As a second method of detecting the presence of Nerodia in suitable wetland habitat, we trapped a subset of ten eDNA sample sites for N. fasciata and nine eDNA sample sites for N. sipedon during July and August 2015. At each site, we deployed 30 plastic aquatic funnel traps (Model 700 Minnow Trap, Gator Buckets, New Market, IN, USA) for five nights, resulting in 150 trap-nights of sampling effort, following an earlier occupancy study of N. fasciata in its native range [26]. Aquatic funnel traps have proven effective at sampling both Nerodia species in their native and introduced ranges [18,26,27]. All trapping took place after water samples had been collected from a site, to prevent introduction of Nerodia DNA that could contaminate our eDNA samples.

Occupancy modeling

We fit an integrated single-season occupancy model to our field data to estimate detection probability (p) and the occupancy rate (ψ) of our surveyed sites. We modified code in [28] to enable both types of detection/non-detection data (eDNA and trapping) to inform the true occupancy state (z) of a site (S1 File). The detection/non-detection data are a series of binary values for each site with a one representing that watersnake DNA was detected in a single eDNA sample or that a watersnake was captured during one trap-night of sampling and a zero representing a negative eDNA sample or a trap-night during which no watersnakes were captured. The model included separate parameters for the detection probability of eDNA samples (peDNA) and the detection probability of sampling with aquatic funnel traps (ptrap). We compared peDNA and ptrap by calculating the posterior probability that the difference between the two detection probabilities (Δp) was greater than zero. We also included an effect of species on the eDNA and trapping detection probabilities to test whether there was any difference in the detection probability between species for either method. We calculated the probability of detecting a watersnake at least once in n samples, given that a site was occupied, as p* = 1 − (1 − p)n. We also fit separate occupancy models to the eDNA data or the trapping data alone, for comparison to the model that integrated both data sources.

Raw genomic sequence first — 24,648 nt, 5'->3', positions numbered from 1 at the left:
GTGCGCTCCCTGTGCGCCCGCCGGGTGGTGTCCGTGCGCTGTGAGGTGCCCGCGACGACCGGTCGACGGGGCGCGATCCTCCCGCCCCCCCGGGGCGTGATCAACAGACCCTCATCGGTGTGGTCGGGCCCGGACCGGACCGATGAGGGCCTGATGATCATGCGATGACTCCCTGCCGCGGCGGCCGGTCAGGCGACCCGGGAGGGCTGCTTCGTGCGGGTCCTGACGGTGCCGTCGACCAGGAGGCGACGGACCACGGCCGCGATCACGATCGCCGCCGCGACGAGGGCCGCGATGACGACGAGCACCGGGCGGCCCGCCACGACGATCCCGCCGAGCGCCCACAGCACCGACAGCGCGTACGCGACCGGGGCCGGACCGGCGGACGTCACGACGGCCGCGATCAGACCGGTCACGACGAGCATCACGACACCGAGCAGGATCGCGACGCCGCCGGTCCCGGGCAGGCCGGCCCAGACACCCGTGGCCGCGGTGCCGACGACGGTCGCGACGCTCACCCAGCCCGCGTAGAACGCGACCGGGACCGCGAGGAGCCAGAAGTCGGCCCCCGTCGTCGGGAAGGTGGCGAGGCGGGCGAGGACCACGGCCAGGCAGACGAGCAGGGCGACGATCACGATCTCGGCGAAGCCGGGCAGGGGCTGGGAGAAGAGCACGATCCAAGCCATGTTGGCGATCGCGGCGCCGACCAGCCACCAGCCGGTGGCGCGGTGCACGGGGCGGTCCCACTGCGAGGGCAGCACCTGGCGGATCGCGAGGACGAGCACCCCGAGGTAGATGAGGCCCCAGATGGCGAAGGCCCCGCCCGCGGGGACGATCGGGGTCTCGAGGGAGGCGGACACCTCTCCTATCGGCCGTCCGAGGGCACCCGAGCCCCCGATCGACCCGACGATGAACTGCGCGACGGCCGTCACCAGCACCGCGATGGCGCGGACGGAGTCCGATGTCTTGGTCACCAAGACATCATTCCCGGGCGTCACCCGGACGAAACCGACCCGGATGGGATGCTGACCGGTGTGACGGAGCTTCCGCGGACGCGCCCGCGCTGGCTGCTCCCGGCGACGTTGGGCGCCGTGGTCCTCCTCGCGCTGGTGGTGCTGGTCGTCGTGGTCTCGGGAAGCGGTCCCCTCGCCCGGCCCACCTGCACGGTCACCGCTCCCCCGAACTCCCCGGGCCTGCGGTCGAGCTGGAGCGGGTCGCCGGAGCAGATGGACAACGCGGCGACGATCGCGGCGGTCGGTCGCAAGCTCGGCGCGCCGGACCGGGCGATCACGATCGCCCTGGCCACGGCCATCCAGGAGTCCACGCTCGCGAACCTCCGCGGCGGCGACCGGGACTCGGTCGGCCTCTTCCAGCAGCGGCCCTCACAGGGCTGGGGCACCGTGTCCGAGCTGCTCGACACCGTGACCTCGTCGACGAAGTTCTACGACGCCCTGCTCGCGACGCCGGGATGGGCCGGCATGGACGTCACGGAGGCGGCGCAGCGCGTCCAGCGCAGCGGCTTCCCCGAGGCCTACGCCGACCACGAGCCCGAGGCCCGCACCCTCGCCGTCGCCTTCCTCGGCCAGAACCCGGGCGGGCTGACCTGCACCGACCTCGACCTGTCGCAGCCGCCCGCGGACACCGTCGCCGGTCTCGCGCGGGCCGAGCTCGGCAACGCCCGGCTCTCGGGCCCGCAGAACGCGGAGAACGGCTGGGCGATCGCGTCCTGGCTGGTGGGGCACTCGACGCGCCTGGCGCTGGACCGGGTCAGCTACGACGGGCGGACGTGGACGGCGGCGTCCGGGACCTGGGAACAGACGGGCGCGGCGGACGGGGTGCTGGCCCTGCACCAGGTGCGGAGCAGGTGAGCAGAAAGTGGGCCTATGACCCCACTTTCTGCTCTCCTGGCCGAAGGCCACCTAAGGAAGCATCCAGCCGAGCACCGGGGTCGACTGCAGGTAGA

We fit models in JAGS [29] using the “runjags” package [30] in R version 3.5.1 [31]. We used uninformative priors for mean detection probabilities and weakly regularizing priors for species effects on detection probabilities (Table 3). All code and data are available in S1 File. We ran models on four chains for 25,000 sampling iterations, after discarding a burn-in of 10,000 iterations. We thinned the resulting chains by 1/10th, resulting in 10,000 samples from the posterior distribution. We evaluated the mixing of chains by inspecting trace plots; all chains appeared well-mixed. We tested for convergence using the Brooks-Gelman statistic [32] and the effective sample size; all parameters had an value < 1.01 and an effective sample size > 9000. For all parameters, we present posterior medians followed by symmetrical 95% credible intervals (CRI) in parentheses.

Table 3. Parameters, prior distributions, and posterior summaries for detection and occupancy parameters from a joint occupancy model that integrates both trapping and eDNA survey results.

Animal Care